Extra! July/August 2008

    Dubious Debates

    Given the early start and lengthy run of Election 2008’s presidential primaries, the full slates of candidates in both the Democratic and Republican parties, and voters’ concerns with pressing issues, it is not surprising that the media featured a large number of debates. Roughly 40 were held between April 2007 and May 2008 (depending upon whether so-called “forums” and an interactive “mashup” online debate created by Yahoo! and the Huffington Post are included). The volume at times seemed overwhelming, as in January 2008, when six debates (one called a forum) were held. Despite the potential for voter exhaustion, we might ...


    Fareed Zakaria, Spokesperson for the Global Elite

    Fareed Zakaria, now the highly influential editor of Newsweek International, author of The Post-American World, and host of Fareed Zakaria GPS, constructed a landmark of unintended irony when he regally pronounced that “the downtrodden beg to differ” with protesters of corporate globalization (Foreign Affairs, 12/13/99). Those who demonstrated against the World Trade Organization at the famous “battle of Seattle” in 1999, he asserted, were displaying the hubris of the “rich and privileged,” who were delivering “a familiar plea for the downtrodden of the world” by challenging the WTO’s promotion of sweatshops and environmental degradation in the impoverished Third World. In ...


    Carrying a Torch for Anti-China Protests

    For once, mainstream media have found an anti-government protest to embrace. When the Olympic torch arrived in San Francisco on April 9 and thousands of demonstrators took to the streets to decry human rights abuses by the Chinese government, journalists descended on the scene like ants at a picnic. CNN led the feeding frenzy. The cable network gave the torch and related stories more than 40,000 words of coverage throughout the day, according to a Nexis search, and it frequently played as the top story of the hour. During the three hours of Wolf Blitzer’s Situation Room, five different correspondents ...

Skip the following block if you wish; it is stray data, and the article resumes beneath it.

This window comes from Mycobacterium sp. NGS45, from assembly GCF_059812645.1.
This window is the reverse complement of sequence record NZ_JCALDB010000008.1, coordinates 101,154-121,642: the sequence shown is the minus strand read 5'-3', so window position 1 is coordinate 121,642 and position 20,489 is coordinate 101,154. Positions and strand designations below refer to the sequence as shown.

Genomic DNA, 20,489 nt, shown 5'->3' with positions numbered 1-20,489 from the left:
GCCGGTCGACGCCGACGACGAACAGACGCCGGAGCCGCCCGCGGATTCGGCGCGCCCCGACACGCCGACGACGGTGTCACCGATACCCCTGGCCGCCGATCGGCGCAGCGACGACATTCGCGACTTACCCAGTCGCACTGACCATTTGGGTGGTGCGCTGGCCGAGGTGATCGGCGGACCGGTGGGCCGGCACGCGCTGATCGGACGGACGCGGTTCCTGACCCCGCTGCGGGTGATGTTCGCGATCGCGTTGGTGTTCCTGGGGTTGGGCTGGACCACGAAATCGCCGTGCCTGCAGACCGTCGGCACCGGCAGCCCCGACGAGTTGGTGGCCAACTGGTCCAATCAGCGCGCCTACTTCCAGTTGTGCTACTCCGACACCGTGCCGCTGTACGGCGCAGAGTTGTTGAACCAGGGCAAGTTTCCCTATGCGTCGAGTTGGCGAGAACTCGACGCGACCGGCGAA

Selling the Colombia Trade Pact

    In an April 10 editorial headlined “Drop Dead, Colombia,” the Washington Post excoriated House Speaker Nancy Pelosi for holding up passage of a proposed trade promotion deal with Colombia. With the hyperbole the paper seems to reserve for this issue, the Post declared, “The year 2008 may enter history as the time when the Democratic Party lost its way on trade.” Refusing to wave the deal through without challenge is an error of historic proportion, the Post declared, because “economically, it should be a no-brainer—especially at a time of rising U.S. joblessness.” Perhaps more significantly, the deal deserves support as ...


    SoundBites

    ‘Too Cumbersome to Mention’ The Los Angeles Times (5/7/08) carried a story about a Miami party celebrating Cuban exile and CIA veteran Luis Posada Carriles, the reputed mastermind of a 1976 bombing that killed 73 civilians, now living freely in the U.S. after escaping from a Venezuelan prison. The L.A. Times story by Carol Williams described Posada as a “dapper octogenarian in a crisp blue suit.” What the paper didn’t call Posada was a confessed terrorist, even though the New York Times (7/12/98) reported that Posada “proudly admitted authorship” of a number of hotel bombings in Cuba in 1997. One ...


    Letters to the Editor